You searched for: “hermes trismegistus
Hermes Trismegistus (s) (noun) (no plural form)
1. A name variously ascribed by Neoplatonists and others to an Egyptian priest or to the Egyptian god Thoth, to some extent identified with the Grecian Hermes: Various mystical, religious, philosophical, astrological, and alchemical writings were ascribed to Hermes Trismegistus.
2. The Hellenistic Hermes, Egyptianized through contact with the Egyptian Thoth: Trismegistos is derived from the Egyptian superlative obtained through repetition where Hermes appears as "Great, Great, Great" on the Rosetta stone; which was later simplified through the substitution of the prefix "tris" in the Roman period.

Hermes Trismegistus is said to have been the author of 42 "fundamental books" of Egyptian religion, including astrological, cosmological, geographical, medical, and pedagogic (teaching) books as well as hymns to the gods and instructions on how to worship.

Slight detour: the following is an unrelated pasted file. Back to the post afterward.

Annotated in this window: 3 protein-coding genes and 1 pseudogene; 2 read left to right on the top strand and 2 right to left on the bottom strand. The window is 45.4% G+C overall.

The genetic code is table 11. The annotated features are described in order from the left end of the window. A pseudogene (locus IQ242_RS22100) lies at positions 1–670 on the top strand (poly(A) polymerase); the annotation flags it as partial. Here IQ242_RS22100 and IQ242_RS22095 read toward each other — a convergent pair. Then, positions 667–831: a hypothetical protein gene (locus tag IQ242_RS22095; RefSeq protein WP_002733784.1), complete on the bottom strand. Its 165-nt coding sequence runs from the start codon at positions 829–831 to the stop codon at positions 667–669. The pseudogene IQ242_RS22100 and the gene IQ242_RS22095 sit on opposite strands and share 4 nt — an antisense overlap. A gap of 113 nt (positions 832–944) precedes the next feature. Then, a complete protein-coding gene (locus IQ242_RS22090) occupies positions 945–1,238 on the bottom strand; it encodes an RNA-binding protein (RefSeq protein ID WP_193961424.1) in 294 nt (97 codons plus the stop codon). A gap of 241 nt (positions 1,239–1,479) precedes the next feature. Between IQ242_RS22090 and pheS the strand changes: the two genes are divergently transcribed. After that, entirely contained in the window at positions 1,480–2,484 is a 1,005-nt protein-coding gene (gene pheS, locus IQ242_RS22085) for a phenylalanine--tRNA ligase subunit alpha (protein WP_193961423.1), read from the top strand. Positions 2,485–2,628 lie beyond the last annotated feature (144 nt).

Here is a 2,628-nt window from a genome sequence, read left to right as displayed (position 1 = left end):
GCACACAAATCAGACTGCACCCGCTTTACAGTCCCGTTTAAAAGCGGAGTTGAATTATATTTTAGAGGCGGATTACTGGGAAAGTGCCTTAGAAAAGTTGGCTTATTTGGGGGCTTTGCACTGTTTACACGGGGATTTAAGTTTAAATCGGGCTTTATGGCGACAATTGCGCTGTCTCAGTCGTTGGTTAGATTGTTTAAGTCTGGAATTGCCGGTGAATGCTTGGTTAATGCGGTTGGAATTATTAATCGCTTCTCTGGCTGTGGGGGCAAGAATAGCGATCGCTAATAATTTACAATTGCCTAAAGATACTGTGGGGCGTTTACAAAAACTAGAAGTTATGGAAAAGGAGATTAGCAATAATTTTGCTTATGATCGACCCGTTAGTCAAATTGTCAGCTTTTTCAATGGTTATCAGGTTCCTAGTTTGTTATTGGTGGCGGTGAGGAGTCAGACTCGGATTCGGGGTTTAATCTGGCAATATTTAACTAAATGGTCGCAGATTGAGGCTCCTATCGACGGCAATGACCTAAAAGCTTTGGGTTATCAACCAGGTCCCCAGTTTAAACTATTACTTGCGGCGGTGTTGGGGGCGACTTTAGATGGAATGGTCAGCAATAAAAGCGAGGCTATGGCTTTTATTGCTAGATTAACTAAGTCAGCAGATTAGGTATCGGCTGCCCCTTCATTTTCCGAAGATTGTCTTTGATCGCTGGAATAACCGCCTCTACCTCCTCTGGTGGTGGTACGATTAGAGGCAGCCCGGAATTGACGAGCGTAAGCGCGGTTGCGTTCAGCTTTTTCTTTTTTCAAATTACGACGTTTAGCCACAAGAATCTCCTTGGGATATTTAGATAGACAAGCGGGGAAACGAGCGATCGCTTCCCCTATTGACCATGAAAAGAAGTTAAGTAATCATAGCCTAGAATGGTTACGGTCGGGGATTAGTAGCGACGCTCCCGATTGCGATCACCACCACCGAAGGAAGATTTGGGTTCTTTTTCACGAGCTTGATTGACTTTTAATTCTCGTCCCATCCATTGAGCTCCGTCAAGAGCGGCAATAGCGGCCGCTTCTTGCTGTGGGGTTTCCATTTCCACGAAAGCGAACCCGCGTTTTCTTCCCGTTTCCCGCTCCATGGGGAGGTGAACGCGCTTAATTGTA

—The contents of entry #2 was compiled from information located in
The Oxford Classical Dictionary edited by Simon Hornblower and Antony Spawforth;
Oxford University Press; Oxford, England; 2003; page 691.
This entry is located in the following unit: herm-, herme- (page 1)
A unit related to: “hermes trismegistus
(Greek: Hermes, the son of Zeus and Maia, the god of commerce and messenger of the gods in Greek mythology; identified by the Romans as Mercury; however, some of the words in this unit come from Hermes tris megistos, Hermes Trismegistus, literally, "Hermes, Thrice the Greatest" referring to the Egyptian god Thoth, who was identified with the Greek god Hermes, of science and arts)